Social Organization. Individuals usually identify themselves with the named clan and subclan ( sem onda and sem kank, meaning "large family" and "small family," respectively) of their father; while this social identity is defined by birth, it can be renegotiated by continued residence in a place and "brotherly" cooperation in clan events. Clanship is a relationship of shared responsibility: for example, for collective defense, for making contributions to clan-sponsored prestations, and for giving unsolicited aid in small-scale wealth distributions at times of marriage and death. In counterpoint to their clan obligations, over the course of their lives individuals also create networks of exchange (twem) partnerships with affines, maternal kin, and other nonclanmembers, on whom they depend whenever they need valuables (e.g., pigs, pearl shells, money). A person's external exchange partnerships constitute the source of his or her personal "autonomy" and power within the clan. The structures of interclan alliances and individual exchange partnerships only partially correspond with one another. While clanship is predominantly a relation among men, twem partnerships can also be constructed between women and men and among women. Local groups are generally known by both a place and a clan name (e.g., Senkere Molsem). Such local clan sections have close sociopolitical relations both with other sections of the same clan living in different localities (e.g., Molmanda Molsem)—whether or not they are contiguous—and with neighboring sections of different clans belonging to the same tribal alliance. Among members of one tribal alliance of clans, contiguity creates stronger relations of cooperation than does common clanship.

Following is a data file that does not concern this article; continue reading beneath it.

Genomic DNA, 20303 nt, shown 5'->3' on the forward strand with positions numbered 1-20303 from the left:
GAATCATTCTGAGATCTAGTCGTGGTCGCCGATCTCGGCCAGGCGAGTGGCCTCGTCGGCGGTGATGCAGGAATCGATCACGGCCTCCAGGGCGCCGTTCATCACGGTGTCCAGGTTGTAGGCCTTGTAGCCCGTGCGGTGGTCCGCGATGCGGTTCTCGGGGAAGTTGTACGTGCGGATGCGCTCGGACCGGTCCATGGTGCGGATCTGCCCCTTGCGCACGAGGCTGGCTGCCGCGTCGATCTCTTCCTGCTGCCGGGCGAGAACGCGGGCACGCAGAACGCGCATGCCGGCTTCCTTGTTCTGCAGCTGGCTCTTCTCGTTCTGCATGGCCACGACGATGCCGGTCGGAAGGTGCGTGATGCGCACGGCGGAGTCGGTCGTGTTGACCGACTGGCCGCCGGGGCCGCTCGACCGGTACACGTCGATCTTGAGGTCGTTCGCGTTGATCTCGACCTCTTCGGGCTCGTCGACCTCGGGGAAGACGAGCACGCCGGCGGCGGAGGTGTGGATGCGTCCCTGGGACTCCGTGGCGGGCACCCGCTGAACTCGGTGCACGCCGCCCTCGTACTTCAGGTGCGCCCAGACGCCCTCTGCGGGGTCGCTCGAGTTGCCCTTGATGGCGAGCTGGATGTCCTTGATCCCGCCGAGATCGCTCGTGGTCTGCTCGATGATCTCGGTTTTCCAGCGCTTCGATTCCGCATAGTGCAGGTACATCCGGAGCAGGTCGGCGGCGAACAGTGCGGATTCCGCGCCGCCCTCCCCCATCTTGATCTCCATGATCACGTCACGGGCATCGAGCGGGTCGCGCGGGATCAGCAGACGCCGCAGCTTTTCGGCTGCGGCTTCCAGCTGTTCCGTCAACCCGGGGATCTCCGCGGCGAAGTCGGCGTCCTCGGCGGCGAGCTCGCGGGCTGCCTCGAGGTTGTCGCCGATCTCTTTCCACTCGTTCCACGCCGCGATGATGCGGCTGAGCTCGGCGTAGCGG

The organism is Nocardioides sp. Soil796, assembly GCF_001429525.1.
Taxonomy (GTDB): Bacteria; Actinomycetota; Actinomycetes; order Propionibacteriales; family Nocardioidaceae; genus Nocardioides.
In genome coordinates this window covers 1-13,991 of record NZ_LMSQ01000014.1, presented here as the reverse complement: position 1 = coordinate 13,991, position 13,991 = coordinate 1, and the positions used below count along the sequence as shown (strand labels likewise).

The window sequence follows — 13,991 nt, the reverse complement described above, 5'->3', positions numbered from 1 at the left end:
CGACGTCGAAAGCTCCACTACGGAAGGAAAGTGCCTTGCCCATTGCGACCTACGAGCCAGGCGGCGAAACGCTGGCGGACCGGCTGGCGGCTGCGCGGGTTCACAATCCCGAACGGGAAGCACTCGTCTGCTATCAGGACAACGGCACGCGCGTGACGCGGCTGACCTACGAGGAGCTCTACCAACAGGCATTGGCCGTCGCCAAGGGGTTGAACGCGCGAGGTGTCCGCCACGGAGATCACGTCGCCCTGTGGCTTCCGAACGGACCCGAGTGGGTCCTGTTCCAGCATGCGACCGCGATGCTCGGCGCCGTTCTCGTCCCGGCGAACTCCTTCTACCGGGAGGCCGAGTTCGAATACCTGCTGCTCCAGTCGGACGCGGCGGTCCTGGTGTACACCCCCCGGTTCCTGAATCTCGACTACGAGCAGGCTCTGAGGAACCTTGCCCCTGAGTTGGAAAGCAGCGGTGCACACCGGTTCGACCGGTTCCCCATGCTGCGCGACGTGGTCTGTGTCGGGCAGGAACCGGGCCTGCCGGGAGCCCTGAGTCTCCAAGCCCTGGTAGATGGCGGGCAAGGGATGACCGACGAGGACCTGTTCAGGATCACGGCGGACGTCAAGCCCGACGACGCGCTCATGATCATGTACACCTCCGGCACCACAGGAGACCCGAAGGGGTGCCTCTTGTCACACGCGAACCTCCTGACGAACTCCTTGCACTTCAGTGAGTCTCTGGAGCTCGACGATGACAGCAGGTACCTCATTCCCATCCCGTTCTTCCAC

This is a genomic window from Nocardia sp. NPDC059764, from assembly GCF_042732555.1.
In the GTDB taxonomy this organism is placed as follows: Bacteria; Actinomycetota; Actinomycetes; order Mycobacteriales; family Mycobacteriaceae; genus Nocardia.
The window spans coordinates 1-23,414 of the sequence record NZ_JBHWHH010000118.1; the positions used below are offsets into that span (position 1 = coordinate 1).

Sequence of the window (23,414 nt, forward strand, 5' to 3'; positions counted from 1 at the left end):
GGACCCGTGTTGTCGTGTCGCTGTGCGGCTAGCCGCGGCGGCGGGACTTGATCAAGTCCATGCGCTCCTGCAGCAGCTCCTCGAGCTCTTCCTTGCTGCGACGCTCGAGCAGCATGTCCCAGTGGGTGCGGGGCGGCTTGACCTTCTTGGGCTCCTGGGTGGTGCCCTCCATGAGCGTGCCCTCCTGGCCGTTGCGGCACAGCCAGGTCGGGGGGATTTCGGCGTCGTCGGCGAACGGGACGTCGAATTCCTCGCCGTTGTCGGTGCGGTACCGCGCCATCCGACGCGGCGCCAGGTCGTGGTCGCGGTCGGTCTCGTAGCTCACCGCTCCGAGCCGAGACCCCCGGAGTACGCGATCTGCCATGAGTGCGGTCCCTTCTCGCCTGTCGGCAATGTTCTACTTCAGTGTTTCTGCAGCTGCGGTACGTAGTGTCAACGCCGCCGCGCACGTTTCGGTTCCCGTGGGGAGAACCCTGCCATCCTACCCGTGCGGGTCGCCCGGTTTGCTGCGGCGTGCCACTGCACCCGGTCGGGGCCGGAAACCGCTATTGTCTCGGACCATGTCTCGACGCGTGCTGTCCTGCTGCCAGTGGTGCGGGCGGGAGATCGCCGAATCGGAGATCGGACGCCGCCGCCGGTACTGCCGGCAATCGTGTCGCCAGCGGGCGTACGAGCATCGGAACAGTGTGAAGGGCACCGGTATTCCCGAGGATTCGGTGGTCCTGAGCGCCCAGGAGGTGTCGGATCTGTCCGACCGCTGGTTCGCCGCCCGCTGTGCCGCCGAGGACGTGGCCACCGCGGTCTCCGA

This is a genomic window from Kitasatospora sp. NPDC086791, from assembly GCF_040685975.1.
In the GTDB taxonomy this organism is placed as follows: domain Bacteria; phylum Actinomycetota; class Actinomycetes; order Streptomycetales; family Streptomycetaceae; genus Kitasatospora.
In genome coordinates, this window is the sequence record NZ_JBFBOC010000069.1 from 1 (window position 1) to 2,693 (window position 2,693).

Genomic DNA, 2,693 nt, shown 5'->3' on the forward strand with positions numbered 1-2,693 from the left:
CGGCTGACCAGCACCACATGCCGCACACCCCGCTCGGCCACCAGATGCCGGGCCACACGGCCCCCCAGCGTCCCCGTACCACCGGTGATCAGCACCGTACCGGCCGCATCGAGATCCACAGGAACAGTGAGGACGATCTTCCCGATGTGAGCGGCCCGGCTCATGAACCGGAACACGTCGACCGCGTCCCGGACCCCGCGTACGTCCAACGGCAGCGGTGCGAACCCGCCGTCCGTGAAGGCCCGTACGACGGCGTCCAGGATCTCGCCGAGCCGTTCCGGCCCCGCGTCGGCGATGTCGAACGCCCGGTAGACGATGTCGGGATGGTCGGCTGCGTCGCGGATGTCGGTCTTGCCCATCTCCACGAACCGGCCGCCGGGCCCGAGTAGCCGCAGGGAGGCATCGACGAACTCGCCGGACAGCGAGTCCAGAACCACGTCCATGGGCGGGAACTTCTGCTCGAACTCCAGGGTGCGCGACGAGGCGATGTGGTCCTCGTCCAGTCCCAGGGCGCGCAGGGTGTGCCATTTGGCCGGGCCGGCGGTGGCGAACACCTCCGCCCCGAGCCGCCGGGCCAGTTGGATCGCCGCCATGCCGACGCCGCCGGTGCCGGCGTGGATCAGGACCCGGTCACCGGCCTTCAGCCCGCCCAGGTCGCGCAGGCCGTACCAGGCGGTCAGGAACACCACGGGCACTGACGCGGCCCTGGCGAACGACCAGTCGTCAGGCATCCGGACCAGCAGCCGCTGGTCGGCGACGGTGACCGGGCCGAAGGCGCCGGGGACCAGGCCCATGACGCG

Political Organization. There are no formal councils or inherited positions. Leadership is achieved by consistently exemplary contributions to clan wealth distributions and by an outspoken, active interest in shaping clan policy through private persuasion and public oratory. Political participation in interclan wealth distributions—whether by big-men ( ol koma ) or ordinary men—depends at least as much upon having created a personal exchange partnership network as it does on having a large, productive household and direct access to female labor. Women are excluded from clan policy making. Whereas nonagnatic status may have disadvantaged men (e.g., preventing them from becoming big-men) in the past, it no longer does. While there is no political organization encompassing the Mendi Valley as a whole, territorially contiguous clans often ally themselves as pairs into named tribes of up to about 1,500 members. Neighboring tribes—comprising perhaps 3,000 people—who support one another in warfare and exchange, may refer to one another as "brothers" and link names (e.g., Surup and Suolol becoming Surup-Suol).
Social Control. There are moral restrictions on bloodletting within the clan and, to a lesser extent, between clans. It is thought that ancestral spirits ( temo ) will mete out justice in cases of intraclan violence. A strong moral emphasis on reciprocity—reinforced by fears concerning jealousy-induced sorcery and witchcraft—encourages people to participate in the exchange of wealth.
Conflict. Prior to colonial rule, Mendi tribes and clans were the main war-and peace-making units. After 1950, local warfare was suppressed as a main means by which the Australian administration established its authority. However while bow-and-arrow warfare did decline, conflict continues to this day under the rubric of sorcery ( tom ). That is, Mendi consider most deaths (except those among infants and the aged) to be politically motivated; they insist that collectivities accept responsibility for death by making public wealth compensation ( maike ) to the group of the deceased.